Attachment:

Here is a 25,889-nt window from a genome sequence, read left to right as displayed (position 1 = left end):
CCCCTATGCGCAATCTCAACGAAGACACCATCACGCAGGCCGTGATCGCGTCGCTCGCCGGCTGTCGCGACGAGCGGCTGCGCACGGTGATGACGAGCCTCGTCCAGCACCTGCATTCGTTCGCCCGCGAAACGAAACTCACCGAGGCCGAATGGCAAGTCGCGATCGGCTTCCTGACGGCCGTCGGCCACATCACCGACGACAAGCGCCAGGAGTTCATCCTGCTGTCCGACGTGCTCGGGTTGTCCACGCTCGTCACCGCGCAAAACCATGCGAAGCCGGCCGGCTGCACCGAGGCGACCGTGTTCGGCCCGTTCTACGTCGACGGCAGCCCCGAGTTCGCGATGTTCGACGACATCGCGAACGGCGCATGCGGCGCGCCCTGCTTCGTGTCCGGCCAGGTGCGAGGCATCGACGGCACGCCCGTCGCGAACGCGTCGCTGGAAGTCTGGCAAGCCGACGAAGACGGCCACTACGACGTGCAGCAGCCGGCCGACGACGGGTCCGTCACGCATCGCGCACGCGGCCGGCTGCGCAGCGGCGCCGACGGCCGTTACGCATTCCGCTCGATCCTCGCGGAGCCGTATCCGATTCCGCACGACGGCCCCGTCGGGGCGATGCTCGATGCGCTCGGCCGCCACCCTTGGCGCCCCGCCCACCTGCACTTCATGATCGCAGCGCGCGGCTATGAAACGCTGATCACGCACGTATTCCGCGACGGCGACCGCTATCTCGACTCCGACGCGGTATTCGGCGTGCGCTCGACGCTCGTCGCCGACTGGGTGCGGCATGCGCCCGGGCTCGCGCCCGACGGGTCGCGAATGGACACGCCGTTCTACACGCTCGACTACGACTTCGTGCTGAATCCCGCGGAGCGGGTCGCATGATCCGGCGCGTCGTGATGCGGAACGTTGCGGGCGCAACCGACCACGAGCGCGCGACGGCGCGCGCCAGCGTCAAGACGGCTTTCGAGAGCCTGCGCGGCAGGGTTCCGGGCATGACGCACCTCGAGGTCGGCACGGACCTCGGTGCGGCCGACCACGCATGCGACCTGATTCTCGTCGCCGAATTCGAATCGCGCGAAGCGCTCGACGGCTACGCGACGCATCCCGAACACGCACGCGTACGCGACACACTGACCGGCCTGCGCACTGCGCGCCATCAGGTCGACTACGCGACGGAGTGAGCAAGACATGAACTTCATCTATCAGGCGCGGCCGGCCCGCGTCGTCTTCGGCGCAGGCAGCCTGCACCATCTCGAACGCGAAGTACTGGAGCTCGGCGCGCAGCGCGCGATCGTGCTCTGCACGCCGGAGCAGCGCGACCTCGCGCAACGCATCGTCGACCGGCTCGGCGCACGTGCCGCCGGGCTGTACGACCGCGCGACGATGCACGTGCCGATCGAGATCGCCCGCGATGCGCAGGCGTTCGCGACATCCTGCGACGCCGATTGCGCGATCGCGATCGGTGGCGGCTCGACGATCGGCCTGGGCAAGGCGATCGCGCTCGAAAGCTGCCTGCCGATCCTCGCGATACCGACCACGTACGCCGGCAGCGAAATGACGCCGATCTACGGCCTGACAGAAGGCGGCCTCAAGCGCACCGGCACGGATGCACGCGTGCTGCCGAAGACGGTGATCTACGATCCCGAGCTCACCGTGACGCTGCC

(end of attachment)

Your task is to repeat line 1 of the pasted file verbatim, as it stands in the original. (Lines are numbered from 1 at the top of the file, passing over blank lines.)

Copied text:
Here is a 25,889-nt window from a genome sequence, read left to right as displayed (position 1 = left end):